I wanted to build an HTPC with the following goals: 1) Small form factor, to fit in my entertainment center, 2) under $500, and 3) quiet, so my wife wouldn't hear it when the room's silent!
After vacillating between discrete GPU vs non, I decided to go with a Ryzen that has an onboard APU. That narrowed down the case debate, and I settled on the In Win Chopin! The media I play from my Plex server's generally ready to play when I download it, but my other PC handles transcoding before the files reach this Plex server, so the CPU won't ever handle that load. The PC will likely never be used for gaming, but the onboard APU should handle any light Steam games I may play in the living room.
The two solid-state drives, plus the ultra quiet Noctua CPU cooler (with the low noise adapter), resulted in a virtually silent PC! I can't hear the fan running from 4 feet away! I'd like to eventually add a 2.5" HDD, like the 4TB from Seagate, but I'm worried that the HDD may introduce more noise than I'd like.
The build was pretty easy, though the SFF case does make things a little tough. Nothing bad though. I would recommend having a 'electronics screwdriver' that has an extender (or a flexible screwdriver). The only issue I ran into was that Windows didn't see the M.2 when I first booted it up, but it was showing in the BIOS. I found out you have to initialize M.2's to use them, something I hadn't encountered as this is my first M.2!
I bought most of this as it went on sale, over the course of a month. I would've been under $500, but added the $55 M.2 at the last minute (and I'm glad I did).
(BTW, the TV's a 65" LG B7A)
Low power draw, runs cool, ridiculously inexpensive.
Super quiet, especially with the included Low-Noise Adapter! Note that it barely fits with the 'ASRock AB350 Gaming-ITX/ac Mini ITX AM4'; see two pics showing essentially zero clearance between part of the cooler and a couple random sticky-uppy things on the mobo. Being Noctua, the fan's brown, but the innards of my case aren't visible, so I don't care!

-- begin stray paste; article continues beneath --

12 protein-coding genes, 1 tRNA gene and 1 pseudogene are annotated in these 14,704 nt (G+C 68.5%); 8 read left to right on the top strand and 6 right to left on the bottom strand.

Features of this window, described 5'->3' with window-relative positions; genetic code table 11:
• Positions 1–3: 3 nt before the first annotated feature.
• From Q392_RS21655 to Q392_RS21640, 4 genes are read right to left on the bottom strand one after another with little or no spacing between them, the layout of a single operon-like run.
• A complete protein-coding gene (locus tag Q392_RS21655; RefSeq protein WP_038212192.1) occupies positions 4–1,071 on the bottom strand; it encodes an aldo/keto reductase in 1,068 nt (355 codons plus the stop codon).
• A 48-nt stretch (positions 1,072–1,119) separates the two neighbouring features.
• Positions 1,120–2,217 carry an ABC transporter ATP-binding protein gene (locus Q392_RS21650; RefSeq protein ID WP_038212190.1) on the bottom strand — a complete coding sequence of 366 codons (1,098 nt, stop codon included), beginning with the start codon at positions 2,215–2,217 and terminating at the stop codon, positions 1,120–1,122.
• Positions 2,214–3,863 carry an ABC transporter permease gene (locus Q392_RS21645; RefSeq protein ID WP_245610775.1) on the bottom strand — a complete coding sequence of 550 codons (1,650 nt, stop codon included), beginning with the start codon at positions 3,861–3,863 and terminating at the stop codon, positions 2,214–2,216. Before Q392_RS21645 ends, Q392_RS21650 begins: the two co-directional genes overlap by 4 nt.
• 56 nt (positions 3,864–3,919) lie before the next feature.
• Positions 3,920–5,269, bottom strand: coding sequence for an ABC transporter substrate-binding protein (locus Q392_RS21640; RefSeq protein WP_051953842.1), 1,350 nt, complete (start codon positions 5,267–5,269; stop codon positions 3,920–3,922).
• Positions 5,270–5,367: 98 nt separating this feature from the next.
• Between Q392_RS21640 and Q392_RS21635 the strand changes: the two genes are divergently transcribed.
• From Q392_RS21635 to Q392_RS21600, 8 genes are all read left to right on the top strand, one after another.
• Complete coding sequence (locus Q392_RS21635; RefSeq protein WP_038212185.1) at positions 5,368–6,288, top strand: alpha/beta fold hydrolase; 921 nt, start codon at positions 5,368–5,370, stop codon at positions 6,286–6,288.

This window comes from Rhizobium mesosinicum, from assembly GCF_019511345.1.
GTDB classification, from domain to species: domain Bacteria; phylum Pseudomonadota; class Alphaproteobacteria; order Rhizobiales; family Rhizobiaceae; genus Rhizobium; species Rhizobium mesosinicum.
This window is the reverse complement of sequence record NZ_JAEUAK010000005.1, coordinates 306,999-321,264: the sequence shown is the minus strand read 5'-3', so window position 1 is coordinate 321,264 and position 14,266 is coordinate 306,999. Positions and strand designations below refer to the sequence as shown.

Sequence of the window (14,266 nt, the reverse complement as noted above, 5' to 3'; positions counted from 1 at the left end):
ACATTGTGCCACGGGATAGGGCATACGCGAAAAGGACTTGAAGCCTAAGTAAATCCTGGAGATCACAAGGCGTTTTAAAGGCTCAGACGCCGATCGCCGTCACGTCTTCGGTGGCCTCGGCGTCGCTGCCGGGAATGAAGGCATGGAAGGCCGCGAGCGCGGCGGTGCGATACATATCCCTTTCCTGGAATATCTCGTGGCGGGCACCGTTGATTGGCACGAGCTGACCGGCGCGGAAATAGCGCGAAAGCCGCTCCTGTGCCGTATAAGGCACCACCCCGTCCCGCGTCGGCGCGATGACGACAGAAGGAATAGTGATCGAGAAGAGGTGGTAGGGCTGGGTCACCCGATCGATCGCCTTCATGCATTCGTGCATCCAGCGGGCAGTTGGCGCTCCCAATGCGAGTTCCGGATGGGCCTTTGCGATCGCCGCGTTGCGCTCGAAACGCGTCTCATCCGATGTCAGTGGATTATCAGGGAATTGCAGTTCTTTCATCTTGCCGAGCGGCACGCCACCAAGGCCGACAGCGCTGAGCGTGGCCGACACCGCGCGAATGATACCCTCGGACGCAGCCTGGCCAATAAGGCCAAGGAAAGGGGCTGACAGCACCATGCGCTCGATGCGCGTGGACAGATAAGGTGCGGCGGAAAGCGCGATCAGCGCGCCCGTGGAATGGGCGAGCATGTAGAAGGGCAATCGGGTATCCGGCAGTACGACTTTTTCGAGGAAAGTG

I got one from Newegg, which advertises that you'll get a Raven Ridge-ready board! Has good features: wifi, good I/O, etc.
Note that the Noctua NH-L9a-AM4 barely (less than a mm) works with this mobo. But it does work! See a couple pics on my build to see the clearance issue.
Works as expected. Fast, inexpensive, compatible with my mobo.
Had to initialize the drive, and it's been perfect! I use it to host the OS, and that's about it. Stupid fast.
Works well. Decent price for the $/GB.
ZOMG I love this case. Very stylish and well built! I picked it because it fits in with the rest of my aesthetically-pleasing entertainment center.
Documentation's a little sparse, but putting together a system this simple ain't rocket surgery... I'd recommend having an electronics screwdriver with an extension (or a flex-neck screwdriver) for the mobo screws, as they're almost under the edge of the case. Cable management isn't super easy, but it's not terrible. Has a nice cutout to easily pass the SATA cables to the back panel.
The power LED's just sitting behind a small hole drilled through the hefty aluminum faceplate. 95% of the time, you see a pleasant white light, letting you know that the power's on ... but if you happen to have your head at the same height, and are 'centered' with the light, it's blindingly bright (see pic in build details). That alignment occurs for me when I'm laying on the couch! I solved that by putting a 1/16" piece of electrical tape over that LED.